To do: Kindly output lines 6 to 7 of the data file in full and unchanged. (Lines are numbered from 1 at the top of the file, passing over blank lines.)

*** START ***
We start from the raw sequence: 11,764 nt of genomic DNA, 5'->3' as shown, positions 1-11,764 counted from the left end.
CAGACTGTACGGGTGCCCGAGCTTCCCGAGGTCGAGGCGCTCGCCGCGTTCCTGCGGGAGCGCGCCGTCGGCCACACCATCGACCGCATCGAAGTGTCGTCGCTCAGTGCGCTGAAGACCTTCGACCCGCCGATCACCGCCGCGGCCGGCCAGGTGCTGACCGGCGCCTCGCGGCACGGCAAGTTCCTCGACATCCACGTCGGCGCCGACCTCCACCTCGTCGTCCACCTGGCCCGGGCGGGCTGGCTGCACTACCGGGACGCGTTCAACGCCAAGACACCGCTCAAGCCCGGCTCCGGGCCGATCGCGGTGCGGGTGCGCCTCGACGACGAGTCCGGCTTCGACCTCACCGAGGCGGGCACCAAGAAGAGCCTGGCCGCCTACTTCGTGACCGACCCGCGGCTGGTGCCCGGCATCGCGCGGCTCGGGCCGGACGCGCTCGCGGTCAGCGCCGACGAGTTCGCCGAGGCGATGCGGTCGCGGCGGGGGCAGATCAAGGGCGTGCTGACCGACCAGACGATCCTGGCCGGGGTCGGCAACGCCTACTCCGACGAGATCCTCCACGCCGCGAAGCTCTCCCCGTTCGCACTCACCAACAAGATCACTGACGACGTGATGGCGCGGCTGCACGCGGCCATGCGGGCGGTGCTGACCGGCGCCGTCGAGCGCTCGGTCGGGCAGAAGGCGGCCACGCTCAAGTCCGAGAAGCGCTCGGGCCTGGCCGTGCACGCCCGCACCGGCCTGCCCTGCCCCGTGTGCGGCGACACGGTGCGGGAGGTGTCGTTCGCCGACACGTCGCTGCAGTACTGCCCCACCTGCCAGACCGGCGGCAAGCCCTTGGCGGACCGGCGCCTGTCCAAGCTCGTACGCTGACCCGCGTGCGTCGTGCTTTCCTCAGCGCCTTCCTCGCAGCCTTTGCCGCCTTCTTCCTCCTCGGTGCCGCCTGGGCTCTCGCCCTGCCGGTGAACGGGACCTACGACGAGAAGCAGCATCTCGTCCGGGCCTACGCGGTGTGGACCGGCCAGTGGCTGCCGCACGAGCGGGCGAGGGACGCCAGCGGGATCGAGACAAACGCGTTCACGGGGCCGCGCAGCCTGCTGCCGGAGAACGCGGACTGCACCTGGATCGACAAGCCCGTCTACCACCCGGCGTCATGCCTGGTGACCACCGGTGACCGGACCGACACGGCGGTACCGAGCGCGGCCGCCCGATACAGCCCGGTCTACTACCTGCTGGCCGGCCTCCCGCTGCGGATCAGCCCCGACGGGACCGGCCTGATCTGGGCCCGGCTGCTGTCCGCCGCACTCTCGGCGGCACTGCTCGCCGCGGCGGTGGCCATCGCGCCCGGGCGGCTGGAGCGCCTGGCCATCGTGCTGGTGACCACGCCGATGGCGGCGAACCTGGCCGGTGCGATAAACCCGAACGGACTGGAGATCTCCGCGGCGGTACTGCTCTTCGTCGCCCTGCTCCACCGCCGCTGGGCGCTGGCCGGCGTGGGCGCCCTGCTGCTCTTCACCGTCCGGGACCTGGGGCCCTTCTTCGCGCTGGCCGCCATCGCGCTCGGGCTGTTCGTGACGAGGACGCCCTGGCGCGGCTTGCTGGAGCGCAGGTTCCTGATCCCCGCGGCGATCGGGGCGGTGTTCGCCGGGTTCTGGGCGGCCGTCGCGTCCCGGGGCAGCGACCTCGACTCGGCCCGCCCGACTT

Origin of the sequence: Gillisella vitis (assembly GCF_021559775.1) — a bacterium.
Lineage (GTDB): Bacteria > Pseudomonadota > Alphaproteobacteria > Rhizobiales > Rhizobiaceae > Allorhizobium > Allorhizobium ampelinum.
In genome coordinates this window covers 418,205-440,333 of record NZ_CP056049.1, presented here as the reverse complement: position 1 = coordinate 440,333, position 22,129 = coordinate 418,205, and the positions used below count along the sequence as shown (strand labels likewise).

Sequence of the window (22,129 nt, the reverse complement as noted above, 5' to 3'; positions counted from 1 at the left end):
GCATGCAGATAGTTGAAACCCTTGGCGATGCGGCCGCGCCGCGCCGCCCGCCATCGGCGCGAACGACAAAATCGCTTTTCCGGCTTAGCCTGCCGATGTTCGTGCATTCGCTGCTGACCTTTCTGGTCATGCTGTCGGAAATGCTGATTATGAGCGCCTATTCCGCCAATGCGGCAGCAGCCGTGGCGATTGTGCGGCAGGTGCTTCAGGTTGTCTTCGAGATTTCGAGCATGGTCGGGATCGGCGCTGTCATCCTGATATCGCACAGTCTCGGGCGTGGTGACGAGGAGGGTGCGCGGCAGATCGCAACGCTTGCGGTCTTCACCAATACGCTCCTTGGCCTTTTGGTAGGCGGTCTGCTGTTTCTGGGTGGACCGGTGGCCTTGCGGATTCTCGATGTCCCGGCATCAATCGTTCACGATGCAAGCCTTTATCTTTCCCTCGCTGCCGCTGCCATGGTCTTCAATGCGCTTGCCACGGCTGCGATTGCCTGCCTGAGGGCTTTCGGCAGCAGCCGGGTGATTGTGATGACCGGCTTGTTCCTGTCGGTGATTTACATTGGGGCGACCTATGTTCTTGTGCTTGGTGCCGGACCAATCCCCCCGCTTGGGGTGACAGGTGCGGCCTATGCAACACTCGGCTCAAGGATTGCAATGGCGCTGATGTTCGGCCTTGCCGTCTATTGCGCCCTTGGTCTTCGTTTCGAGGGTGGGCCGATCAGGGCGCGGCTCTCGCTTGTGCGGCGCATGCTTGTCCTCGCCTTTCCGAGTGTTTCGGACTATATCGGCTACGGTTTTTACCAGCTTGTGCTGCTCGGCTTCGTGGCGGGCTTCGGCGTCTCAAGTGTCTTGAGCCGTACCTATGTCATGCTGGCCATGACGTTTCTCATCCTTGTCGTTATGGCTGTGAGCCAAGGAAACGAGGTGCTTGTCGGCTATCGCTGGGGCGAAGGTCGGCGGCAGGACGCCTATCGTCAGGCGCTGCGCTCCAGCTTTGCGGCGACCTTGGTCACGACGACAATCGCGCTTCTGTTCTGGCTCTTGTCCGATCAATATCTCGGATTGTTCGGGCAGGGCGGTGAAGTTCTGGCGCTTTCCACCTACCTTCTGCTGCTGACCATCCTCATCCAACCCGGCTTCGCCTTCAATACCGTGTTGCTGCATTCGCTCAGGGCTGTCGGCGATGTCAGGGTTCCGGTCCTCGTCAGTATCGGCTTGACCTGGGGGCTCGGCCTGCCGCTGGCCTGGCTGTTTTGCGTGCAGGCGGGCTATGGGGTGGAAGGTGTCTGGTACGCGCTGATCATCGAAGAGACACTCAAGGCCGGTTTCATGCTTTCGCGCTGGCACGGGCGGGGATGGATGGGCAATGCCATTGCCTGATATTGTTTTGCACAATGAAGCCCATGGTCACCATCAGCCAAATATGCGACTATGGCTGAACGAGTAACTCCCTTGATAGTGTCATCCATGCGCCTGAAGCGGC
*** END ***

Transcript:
Sequence of the window (22,129 nt, the reverse complement as noted above, 5' to 3'; positions counted from 1 at the left end):
GCATGCAGATAGTTGAAACCCTTGGCGATGCGGCCGCGCCGCGCCGCCCGCCATCGGCGCGAACGACAAAATCGCTTTTCCGGCTTAGCCTGCCGATGTTCGTGCATTCGCTGCTGACCTTTCTGGTCATGCTGTCGGAAATGCTGATTATGAGCGCCTATTCCGCCAATGCGGCAGCAGCCGTGGCGATTGTGCGGCAGGTGCTTCAGGTTGTCTTCGAGATTTCGAGCATGGTCGGGATCGGCGCTGTCATCCTGATATCGCACAGTCTCGGGCGTGGTGACGAGGAGGGTGCGCGGCAGATCGCAACGCTTGCGGTCTTCACCAATACGCTCCTTGGCCTTTTGGTAGGCGGTCTGCTGTTTCTGGGTGGACCGGTGGCCTTGCGGATTCTCGATGTCCCGGCATCAATCGTTCACGATGCAAGCCTTTATCTTTCCCTCGCTGCCGCTGCCATGGTCTTCAATGCGCTTGCCACGGCTGCGATTGCCTGCCTGAGGGCTTTCGGCAGCAGCCGGGTGATTGTGATGACCGGCTTGTTCCTGTCGGTGATTTACATTGGGGCGACCTATGTTCTTGTGCTTGGTGCCGGACCAATCCCCCCGCTTGGGGTGACAGGTGCGGCCTATGCAACACTCGGCTCAAGGATTGCAATGGCGCTGATGTTCGGCCTTGCCGTCTATTGCGCCCTTGGTCTTCGTTTCGAGGGTGGGCCGATCAGGGCGCGGCTCTCGCTTGTGCGGCGCATGCTTGTCCTCGCCTTTCCGAGTGTTTCGGACTATATCGGCTACGGTTTTTACCAGCTTGTGCTGCTCGGCTTCGTGGCGGGCTTCGGCGTCTCAAGTGTCTTGAGCCGTACCTATGTCATGCTGGCCATGACGTTTCTCATCCTTGTCGTTATGGCTGTGAGCCAAGGAAACGAGGTGCTTGTCGGCTATCGCTGGGGCGAAGGTCGGCGGCAGGACGCCTATCGTCAGGCGCTGCGCTCCAGCTTTGCGGCGACCTTGGTCACGACGACAATCGCGCTTCTGTTCTGGCTCTTGTCCGATCAATATCTCGGATTGTTCGGGCAGGGCGGTGAAGTTCTGGCGCTTTCCACCTACCTTCTGCTGCTGACCATCCTCATCCAACCCGGCTTCGCCTTCAATACCGTGTTGCTGCATTCGCTCAGGGCTGTCGGCGATGTCAGGGTTCCGGTCCTCGTCAGTATCGGCTTGACCTGGGGGCTCGGCCTGCCGCTGGCCTGGCTGTTTTGCGTGCAGGCGGGCTATGGGGTGGAAGGTGTCTGGTACGCGCTGATCATCGAAGAGACACTCAAGGCCGGTTTCATGCTTTCGCGCTGGCACGGGCGGGGATGGATGGGCAATGCCATTGCCTGATATTGTTTTGCACAATGAAGCCCATGGTCACCATCAGCCAAATATGCGACTATGGCTGAACGAGTAACTCCCTTGATAGTGTCATCCATGCGCCTGAAGCGGC